If you need advice on which hand tools to buy (and not buy), then definitely read my 13 category buying guide article: “Which Hand Tools Do You need for Traditional Woodworking?”

Shortcuts to Dovetail Videos 1-15:

Lights, Camera …

The Barn on White Run - Fri, 04/11/2014 - 5:21am

At the clap of the audio/video synchronizer we were off and running.

IMG_5466

With director David Thiel, videographers Ric and Al behind the cameras we maintained a breakneck pace for two days in filming the video “Historic Transparent Finishes” for the multimedia division of Popular Woodworking.  Thanks to their professionalism and some preparations by me we had only two “second takes” in the two days; one of them was to fix a wiggling work bench on the very first segment.

The world of finishing, even transparent finishing, even historic transparent finishing, is simply too big to cover in a single video.  My first proposal was for an eight-hour video, which caused David to take a big gulp until he saw that I was actually projecting a two-hour video for a small section of the larger body of material.

PW_Williams_001

The video is actually a fairly narrow scope as I focused by discussing and demonstrating only wax and shellac finishes over hand planed wood.  Starting with rough sawn lumber and finishing with glistening, shimmering, and tactile delights possible with planes, scrapers, polissoirs, brushes, and pads.  No oil/resin varnishes, no coloration, no paints, no gilding.  Just simple  and easy (? straightforward at least).IMG_5464

We worked from a detailed outline I had prepared for David, and we did very little out-of-sequence shooting, and then only when it was the only way to get everything done in a timely manner.  We were even so efficient that we added three or four vignettes that I had not included in the outline.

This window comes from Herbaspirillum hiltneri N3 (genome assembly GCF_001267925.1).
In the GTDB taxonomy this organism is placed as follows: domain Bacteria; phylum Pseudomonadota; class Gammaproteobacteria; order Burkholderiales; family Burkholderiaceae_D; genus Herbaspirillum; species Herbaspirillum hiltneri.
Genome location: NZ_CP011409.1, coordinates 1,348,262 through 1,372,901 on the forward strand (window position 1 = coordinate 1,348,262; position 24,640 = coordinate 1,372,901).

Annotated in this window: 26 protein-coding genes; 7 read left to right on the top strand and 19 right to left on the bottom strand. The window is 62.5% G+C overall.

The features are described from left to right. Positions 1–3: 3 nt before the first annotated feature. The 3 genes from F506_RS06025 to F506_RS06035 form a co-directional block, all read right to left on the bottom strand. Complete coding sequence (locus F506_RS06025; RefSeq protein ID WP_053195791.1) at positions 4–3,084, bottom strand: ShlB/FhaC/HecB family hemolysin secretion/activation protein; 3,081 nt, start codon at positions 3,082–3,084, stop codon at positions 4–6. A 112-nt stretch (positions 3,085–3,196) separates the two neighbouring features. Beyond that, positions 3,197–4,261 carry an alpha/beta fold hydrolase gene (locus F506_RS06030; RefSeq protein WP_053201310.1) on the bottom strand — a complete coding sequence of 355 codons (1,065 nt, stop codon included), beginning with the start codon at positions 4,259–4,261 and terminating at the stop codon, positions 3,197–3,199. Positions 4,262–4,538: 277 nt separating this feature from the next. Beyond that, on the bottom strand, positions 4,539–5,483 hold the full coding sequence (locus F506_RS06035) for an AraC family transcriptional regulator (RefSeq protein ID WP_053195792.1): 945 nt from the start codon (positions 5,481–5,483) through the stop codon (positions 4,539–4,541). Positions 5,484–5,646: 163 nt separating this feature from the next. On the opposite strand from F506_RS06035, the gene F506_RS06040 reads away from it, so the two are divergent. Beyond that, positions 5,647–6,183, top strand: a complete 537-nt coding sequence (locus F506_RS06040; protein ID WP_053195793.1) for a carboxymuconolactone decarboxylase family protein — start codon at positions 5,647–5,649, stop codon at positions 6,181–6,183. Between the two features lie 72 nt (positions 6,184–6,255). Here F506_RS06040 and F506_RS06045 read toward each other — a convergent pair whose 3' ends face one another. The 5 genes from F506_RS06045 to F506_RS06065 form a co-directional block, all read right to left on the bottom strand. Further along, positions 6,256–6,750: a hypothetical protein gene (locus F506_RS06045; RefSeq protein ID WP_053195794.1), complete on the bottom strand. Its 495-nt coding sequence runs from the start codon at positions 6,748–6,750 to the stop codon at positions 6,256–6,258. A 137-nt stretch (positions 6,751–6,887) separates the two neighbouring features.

PW_Williams_002

One involved the burnishing and varnishing a ball-and-claw leg (thanks Glen Huey for letting me work on one you had laying around) exploring the magic of polished cow horn and filbert mop brushes, which make the finish application so easy it is almost embarrassing.  Add an opening, a closing, and some PR snippets and we were done by suppertime of the second day.

As we wrapped up I think it was Ric who said, “Good job.  And it was even interesting.” (Did I detect a hint of surprise in his voice?)  Of course it was interesting.  It was wood finishing!

I was a bit of a zombie the next two days as my wife and I toured Cincinnati and then drove back home to the mountains of the Allegheny Highlands.  She says I was just recovering from an adrenalin rush from being “on” for two straight days, and she might be right.  I don’t particularly like excitement.

I hope to see a rough cut this week, as Ric said editing it was a piece of cake since the initial work was so clean and linear.  I understand the release is sometime around August, so stay tuned.  I’m sure it would make a great Christmas gift for your thirty or forty closest friends.

Not Much of an Auction

The Furniture Record - Thu, 04/10/2014 - 10:19pm

At least not for me.

Every Friday (mostly, kinda, sorta) there is an auction at a local auction house. On Thursday, I have lunch nearby with a friend and wander over to the auction house for their preview. While not all high-end stuff, there are usually a few things of interest. This week, not so much. At least not for me.

They had dolls, some tools, smalls. All the usual auction stuff, just no old furniture. I am getting desperate. My Flickr inventory of un-blogged photos is down to around 5,000. One or two productive weeks and I will be caught up. Then what will I do?